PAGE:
The circulation of the notes was possible also because of the fact that the Central Government acknowledged it as money for a very short while. Especially during the last twenty years of the Manchu rule the Government was always suffering from the lack of funds, and the provincial administrations sent the notes issued by these banks in lieu of the contributions due from them. At first, of course, the central authorities were rather surprised at the readiness with which the provinces were willing to meet their obligations - especially in view of the fact that for several years previous, the ministry of finance was being inundated with petitions requesting it to intercede with the Throne for remissions of the dues from the several provinces. Although in many cases the provinces were actually unable to meet the tribute due to Peking, in a few cases the authorities were unwilling "to despatch more money or grain than they should. During the same period corruption and peculation were increasing in direct ratio to the weakening of the central authority.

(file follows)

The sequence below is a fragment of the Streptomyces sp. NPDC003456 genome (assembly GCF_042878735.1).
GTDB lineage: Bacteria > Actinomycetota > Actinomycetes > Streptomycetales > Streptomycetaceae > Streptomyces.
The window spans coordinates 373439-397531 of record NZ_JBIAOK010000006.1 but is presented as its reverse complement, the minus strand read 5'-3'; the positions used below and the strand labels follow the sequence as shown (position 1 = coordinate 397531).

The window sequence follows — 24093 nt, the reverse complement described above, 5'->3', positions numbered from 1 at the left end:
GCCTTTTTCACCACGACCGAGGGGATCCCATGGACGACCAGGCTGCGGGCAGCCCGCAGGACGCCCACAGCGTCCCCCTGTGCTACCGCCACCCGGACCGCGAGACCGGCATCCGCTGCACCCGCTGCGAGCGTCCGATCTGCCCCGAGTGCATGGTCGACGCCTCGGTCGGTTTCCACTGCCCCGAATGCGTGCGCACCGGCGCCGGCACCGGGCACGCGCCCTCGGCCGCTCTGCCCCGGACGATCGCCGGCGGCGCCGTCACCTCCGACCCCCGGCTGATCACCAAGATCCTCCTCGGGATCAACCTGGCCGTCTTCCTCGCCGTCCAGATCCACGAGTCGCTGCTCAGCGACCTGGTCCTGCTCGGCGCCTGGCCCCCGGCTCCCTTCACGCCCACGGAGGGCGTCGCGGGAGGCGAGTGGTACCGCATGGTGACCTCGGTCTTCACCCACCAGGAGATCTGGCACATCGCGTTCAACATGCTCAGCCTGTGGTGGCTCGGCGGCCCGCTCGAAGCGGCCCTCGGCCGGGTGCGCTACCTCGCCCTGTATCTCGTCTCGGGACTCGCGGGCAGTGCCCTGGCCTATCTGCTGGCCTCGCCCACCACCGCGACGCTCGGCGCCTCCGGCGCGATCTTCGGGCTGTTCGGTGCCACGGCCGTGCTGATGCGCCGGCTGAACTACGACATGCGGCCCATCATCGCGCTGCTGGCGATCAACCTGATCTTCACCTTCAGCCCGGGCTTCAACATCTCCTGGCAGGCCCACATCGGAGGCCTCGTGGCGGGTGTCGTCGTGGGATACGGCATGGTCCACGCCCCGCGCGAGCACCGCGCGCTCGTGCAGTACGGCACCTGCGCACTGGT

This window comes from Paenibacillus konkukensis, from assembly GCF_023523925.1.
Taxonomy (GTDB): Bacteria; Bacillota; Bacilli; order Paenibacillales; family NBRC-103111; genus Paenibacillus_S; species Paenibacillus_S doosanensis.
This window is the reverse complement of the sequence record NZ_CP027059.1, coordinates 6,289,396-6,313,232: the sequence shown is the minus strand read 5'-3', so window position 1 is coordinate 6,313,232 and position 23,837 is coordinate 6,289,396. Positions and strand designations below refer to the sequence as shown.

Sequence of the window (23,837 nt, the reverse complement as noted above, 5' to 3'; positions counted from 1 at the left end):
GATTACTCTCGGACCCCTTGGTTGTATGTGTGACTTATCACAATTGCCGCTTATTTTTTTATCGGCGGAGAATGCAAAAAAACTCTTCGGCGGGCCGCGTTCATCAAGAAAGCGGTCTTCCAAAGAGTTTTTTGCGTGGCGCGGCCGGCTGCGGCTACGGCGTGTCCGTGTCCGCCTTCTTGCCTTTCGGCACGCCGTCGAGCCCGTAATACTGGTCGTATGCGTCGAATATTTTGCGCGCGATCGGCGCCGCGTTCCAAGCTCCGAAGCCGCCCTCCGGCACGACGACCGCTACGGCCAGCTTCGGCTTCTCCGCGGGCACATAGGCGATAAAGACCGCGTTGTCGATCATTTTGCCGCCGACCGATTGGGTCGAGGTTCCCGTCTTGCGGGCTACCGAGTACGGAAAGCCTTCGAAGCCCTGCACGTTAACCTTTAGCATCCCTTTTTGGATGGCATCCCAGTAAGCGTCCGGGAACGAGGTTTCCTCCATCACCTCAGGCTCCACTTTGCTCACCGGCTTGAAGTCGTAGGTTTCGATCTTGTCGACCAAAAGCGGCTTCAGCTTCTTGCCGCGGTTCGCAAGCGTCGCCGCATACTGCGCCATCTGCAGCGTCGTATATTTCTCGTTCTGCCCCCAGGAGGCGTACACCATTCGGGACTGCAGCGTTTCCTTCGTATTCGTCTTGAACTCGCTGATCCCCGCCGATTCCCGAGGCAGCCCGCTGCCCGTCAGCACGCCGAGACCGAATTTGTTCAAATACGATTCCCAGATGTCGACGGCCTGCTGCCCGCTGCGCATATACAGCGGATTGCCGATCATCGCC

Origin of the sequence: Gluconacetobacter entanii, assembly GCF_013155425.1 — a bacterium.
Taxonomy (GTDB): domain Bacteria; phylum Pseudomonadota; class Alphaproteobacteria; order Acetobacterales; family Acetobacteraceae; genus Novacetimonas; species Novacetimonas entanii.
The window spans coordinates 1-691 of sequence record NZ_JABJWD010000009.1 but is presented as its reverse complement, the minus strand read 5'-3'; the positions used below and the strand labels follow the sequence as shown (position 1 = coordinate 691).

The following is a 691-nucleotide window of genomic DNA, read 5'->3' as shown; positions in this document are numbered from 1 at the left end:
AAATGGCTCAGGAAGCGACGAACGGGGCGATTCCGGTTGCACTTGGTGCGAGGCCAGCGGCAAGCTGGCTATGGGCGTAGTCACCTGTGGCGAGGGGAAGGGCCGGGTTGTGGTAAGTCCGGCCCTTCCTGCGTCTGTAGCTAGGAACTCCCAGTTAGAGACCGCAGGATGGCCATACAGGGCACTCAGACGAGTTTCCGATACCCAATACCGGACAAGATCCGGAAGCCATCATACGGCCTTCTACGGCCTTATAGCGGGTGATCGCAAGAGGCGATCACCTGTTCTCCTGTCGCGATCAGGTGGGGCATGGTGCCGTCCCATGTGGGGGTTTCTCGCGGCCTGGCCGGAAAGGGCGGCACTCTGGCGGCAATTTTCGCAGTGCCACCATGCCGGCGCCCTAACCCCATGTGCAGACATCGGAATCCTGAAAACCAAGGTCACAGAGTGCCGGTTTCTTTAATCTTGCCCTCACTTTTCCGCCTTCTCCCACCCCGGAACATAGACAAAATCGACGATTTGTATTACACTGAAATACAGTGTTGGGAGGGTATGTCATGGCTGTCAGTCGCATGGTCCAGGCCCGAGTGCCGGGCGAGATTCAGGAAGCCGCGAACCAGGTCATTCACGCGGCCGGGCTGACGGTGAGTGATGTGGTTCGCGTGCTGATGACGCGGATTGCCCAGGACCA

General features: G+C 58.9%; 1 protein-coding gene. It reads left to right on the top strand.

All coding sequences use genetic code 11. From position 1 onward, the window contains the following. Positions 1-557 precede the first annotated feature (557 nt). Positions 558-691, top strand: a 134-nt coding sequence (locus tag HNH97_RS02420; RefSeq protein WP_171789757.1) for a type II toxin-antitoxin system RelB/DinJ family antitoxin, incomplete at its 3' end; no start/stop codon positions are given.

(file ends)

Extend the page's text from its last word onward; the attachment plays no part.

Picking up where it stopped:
When, all of a sudden, some of the provinces claimed to have met their full quota of indebtedness by dispatching the notes instead of silver - as has been customary for centuries previous - Peking was at first bewildered and unable to make out the meaning of the sudden transformation in the situation. At first it remonstrated with the Provincial Governments stating that it was against precedent to despatch paper as money. The provincial administrations in reply stated that the paper was convertible into the amount of silver mentioned on the face of it and that the paper was readily passing for money, both in and out of the provinces in which it was issued. This statement was only a half truth; these notes were generally accepted in trade, especially by merchants whose main purpose was to exchange it for cargo at the earliest possible moment. From the point of view of the merchants these notes were the medium by which they were able to exchange cargoes. Fundamentally money is purely a medium of exchange; convention demanded that the medium should have a certain intrinsic value although such did not usually affect the value of commodities which were being exchanged, in countries like China. At all events the dealers did certainly not take kindly to the note issues; but when they found that the intrinsic value of the paper did in no way influence the trade of exchange in commodities they rather took to them, in view of the convenience of handling it. But the paper was of no use in the interior beyond the ports and the chief cities. Anyhow, the argument of the provincial Governments that the merchants were freely taking it for money told with Peking. The Central Government had neither the occasion nor the acumen to enquire into the causes of the temporary popularity of the new paper money, or the reason why they were being accepted at all. The Government at Peking knew full well the real worth of these notes, especially as the provincial administrations have been complaining year after year of the utter scarcity of silver in their coffers.